A small garden designed by John Brookes for clients with a busy lifestyle and little time for gardening.
It is very odd that many homes which are really beautifully designed internally come to a grinding halt at the window. Yet interior design – the arrangement of furniture within a room and of pictures on a wall, the selection of colour and texture of fabric with fabric – is very similar to putting all the elements of a garden together. One is thinking first of function and practicality (for which limited time for maintenance is part), then scale and styling, all conditioned by economics, to create a particular mood. It is just that mood which you seek to create outside.
‘How to Design a Garden’
One of John’s many great gifts was his ability to reconcile beauty in his designs with the mundane practicalities imposed by the site he was working on. One of the keys to doing so, as he often advised, was to start with a list of desires followed by understanding and measuring the site. Starting with the premise that the garden should be an extension of the indoors (a revolutionary concept in Britain in the early 1960s) he likened the process to interior design.
The rest of the quote from this article which he wrote for the Sunday Express in 1987, continues his thinking about the parallels between interior and garden design:
What goes wrong is that so many think first of often totally unsuitable plants, and then hope to arrange everything around them. It’s like designing a room around a lampshade, which can be done of course, but it’s a ‘putting the cart before the horse’ sort of method.
So, start off by listing what it is that you want outside, long before thinking plants – some hard surface, perhaps, to stand the pram on; a terrace on which to have a drink in summer; some water. And admit to yourself if you have not the time, or even the inclination, to garden.
John first publicly presented the notion that the garden should be treated as an extension of a home’s living space, a concept he learned from his mentors like Brenda Colvin and Dame Sylvia Crowe, at the Chelsea Flower Show in 1962. At the time, he was the first independent designer to create a Chelsea exhibition garden. As he put it in his memoir, A Landscape Legacy, (Pimpernel Press, 2018) “It was remarkable because it was the first garden at Chelsea that was about design rather about merely showcasing plants. It was also the first exhibit in the history of the Chelsea Flower Show to be presented under the designer’s name rather than that of a nursery firm, as designers generally worked for nurseries at that tim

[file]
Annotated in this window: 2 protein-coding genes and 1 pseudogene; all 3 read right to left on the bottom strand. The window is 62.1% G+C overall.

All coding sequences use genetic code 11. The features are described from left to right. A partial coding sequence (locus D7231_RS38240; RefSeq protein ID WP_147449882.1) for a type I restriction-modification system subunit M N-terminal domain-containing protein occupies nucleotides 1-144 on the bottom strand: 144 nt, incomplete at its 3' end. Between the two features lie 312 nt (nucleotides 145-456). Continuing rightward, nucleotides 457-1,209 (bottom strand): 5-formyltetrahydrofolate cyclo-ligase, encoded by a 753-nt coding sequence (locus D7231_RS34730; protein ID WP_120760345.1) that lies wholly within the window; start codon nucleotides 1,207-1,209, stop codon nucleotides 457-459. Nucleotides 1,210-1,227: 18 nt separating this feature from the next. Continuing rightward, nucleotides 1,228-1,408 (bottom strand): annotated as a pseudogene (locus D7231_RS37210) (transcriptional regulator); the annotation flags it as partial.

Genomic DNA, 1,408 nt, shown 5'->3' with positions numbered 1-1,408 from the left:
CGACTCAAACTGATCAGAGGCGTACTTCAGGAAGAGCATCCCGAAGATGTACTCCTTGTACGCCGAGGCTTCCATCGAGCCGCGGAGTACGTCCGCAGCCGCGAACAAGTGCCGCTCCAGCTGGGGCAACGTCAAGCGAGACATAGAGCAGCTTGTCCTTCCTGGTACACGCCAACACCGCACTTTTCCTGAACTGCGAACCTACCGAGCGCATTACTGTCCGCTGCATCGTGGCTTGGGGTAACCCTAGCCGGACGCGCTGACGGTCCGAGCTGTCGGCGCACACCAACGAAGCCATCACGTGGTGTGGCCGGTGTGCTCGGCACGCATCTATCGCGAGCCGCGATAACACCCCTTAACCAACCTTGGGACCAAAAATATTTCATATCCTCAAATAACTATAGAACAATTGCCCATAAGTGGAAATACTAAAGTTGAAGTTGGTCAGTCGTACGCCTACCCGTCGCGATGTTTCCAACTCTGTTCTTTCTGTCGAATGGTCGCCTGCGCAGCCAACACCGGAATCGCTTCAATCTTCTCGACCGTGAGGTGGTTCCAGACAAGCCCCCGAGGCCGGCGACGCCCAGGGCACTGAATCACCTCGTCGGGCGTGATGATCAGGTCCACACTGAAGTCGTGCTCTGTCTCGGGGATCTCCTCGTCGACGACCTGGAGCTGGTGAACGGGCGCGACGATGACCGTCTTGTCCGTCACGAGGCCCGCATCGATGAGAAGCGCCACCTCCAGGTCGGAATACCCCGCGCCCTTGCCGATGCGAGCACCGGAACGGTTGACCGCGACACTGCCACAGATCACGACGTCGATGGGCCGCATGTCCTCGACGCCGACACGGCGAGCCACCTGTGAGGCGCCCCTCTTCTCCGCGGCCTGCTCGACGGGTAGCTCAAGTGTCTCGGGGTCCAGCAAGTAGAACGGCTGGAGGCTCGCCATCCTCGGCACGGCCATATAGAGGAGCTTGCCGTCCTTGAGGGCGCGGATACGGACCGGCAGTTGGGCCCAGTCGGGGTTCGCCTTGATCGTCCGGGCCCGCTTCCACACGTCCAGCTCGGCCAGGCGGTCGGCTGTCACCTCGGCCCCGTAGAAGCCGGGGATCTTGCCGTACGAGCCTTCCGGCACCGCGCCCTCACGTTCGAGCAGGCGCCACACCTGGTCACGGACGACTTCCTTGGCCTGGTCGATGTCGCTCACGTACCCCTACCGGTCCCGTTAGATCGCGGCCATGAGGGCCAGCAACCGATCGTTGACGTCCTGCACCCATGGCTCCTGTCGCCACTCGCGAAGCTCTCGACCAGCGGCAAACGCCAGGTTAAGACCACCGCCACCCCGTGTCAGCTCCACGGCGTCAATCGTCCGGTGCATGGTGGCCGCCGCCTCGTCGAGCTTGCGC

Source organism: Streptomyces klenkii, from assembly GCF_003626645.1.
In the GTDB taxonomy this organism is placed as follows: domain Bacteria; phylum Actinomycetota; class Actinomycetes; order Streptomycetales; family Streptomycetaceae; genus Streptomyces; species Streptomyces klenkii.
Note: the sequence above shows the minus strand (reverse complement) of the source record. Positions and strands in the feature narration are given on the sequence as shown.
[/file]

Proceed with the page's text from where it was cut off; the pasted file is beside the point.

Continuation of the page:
John’s Chelsea Garden depicted a garden associated with an imaginary townhouse that was meant to be a manageable – and stylish — extension of its living space and was complete with sculpture, water, a pergola, a seating area, and even an incinerator. (He used to chuckle when he recalled that the chairs were made of asbestos). The space was low-maintenance, comfortable, functional and, above all, stylish and beautiful. Instead of starting with ‘totally unsuitable plants’ and designing around them, the plants took the role of providing structure and presumably, as it was a town garden, privacy.
Keeping John’s words in mind, then, as this is the end of summer and we are being inundated with bulb catalogues, lists of seeds to plant, now, and other advice, it seems that this is a really good time to think about ‘what you want outside’, whether you are starting a new garden or have an established one.
The first question is whether your garden suits your needs, your lifestyle, and your wallet? Or do you need to make adjustments to it — before doubling down and ordering tempting plants or new garden feature.
You should also give some thought to the views of your garden from inside. That link between the interior and exterior of your home is a visual year-round connection – or should be. Do you have something to look at in the dark days of winter? A focal point, perhaps, or winter-blooming perennials or lovely coloured twigs? There is nothing that cures the winter blues like watching early spring bulbs emerge, heralding the lengthening of days and warmer weather.
And ask yourself whether your garden wants simplifying or if you need to reduce its maintenance demands. Are there bits of lawn that you can replace with gravel or groundcover to save you time mowing? Or are there planted areas that require too much clipping or weeding and could be replaced with simpler, more relaxed plantings?
Stepping back to look at the big picture, and then taking steps or planning adjustments now will help you to enjoy your garden all the more next summer – and may even save you time and money. It’s a good time of year to work on that balance between the practicalities of your site and ‘to create the particular mood’ that pleases you. Get started.